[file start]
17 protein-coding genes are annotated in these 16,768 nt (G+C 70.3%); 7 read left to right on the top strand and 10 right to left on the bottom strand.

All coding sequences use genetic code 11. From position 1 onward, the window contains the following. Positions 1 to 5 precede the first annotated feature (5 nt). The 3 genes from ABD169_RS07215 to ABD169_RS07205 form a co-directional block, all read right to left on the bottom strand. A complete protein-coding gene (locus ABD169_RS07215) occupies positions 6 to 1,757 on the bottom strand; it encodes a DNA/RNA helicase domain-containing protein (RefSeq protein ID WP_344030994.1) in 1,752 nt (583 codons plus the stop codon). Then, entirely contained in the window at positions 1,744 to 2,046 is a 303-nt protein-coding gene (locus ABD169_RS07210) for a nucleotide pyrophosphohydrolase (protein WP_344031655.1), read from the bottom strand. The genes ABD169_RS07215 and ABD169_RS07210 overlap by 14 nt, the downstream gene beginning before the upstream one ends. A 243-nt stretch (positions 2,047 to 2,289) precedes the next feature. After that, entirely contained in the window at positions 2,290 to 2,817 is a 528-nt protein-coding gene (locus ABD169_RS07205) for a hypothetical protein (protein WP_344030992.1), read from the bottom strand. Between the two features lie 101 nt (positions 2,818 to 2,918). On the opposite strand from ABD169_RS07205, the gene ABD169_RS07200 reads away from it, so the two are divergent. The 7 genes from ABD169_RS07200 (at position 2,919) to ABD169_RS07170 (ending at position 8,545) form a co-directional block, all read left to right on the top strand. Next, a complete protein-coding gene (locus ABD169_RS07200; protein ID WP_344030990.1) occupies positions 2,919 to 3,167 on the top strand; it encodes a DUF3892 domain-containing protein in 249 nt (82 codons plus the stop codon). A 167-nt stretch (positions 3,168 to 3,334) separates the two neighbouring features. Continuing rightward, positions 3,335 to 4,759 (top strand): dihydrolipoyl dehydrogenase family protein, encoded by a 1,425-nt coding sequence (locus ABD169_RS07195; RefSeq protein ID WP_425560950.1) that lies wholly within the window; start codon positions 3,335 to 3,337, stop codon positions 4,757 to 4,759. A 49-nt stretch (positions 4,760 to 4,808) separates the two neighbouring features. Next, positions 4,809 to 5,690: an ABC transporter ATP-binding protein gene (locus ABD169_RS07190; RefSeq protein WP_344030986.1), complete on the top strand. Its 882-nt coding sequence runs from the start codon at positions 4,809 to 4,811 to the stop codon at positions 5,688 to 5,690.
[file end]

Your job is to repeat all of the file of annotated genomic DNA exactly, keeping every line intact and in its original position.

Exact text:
17 protein-coding genes are annotated in these 16,768 nt (G+C 70.3%); 7 read left to right on the top strand and 10 right to left on the bottom strand.

All coding sequences use genetic code 11. From position 1 onward, the window contains the following. Positions 1 to 5 precede the first annotated feature (5 nt). The 3 genes from ABD169_RS07215 to ABD169_RS07205 form a co-directional block, all read right to left on the bottom strand. A complete protein-coding gene (locus ABD169_RS07215) occupies positions 6 to 1,757 on the bottom strand; it encodes a DNA/RNA helicase domain-containing protein (RefSeq protein ID WP_344030994.1) in 1,752 nt (583 codons plus the stop codon). Then, entirely contained in the window at positions 1,744 to 2,046 is a 303-nt protein-coding gene (locus ABD169_RS07210) for a nucleotide pyrophosphohydrolase (protein WP_344031655.1), read from the bottom strand. The genes ABD169_RS07215 and ABD169_RS07210 overlap by 14 nt, the downstream gene beginning before the upstream one ends. A 243-nt stretch (positions 2,047 to 2,289) precedes the next feature. After that, entirely contained in the window at positions 2,290 to 2,817 is a 528-nt protein-coding gene (locus ABD169_RS07205) for a hypothetical protein (protein WP_344030992.1), read from the bottom strand. Between the two features lie 101 nt (positions 2,818 to 2,918). On the opposite strand from ABD169_RS07205, the gene ABD169_RS07200 reads away from it, so the two are divergent. The 7 genes from ABD169_RS07200 (at position 2,919) to ABD169_RS07170 (ending at position 8,545) form a co-directional block, all read left to right on the top strand. Next, a complete protein-coding gene (locus ABD169_RS07200; protein ID WP_344030990.1) occupies positions 2,919 to 3,167 on the top strand; it encodes a DUF3892 domain-containing protein in 249 nt (82 codons plus the stop codon). A 167-nt stretch (positions 3,168 to 3,334) separates the two neighbouring features. Continuing rightward, positions 3,335 to 4,759 (top strand): dihydrolipoyl dehydrogenase family protein, encoded by a 1,425-nt coding sequence (locus ABD169_RS07195; RefSeq protein ID WP_425560950.1) that lies wholly within the window; start codon positions 3,335 to 3,337, stop codon positions 4,757 to 4,759. A 49-nt stretch (positions 4,760 to 4,808) separates the two neighbouring features. Next, positions 4,809 to 5,690: an ABC transporter ATP-binding protein gene (locus ABD169_RS07190; RefSeq protein WP_344030986.1), complete on the top strand. Its 882-nt coding sequence runs from the start codon at positions 4,809 to 4,811 to the stop codon at positions 5,688 to 5,690.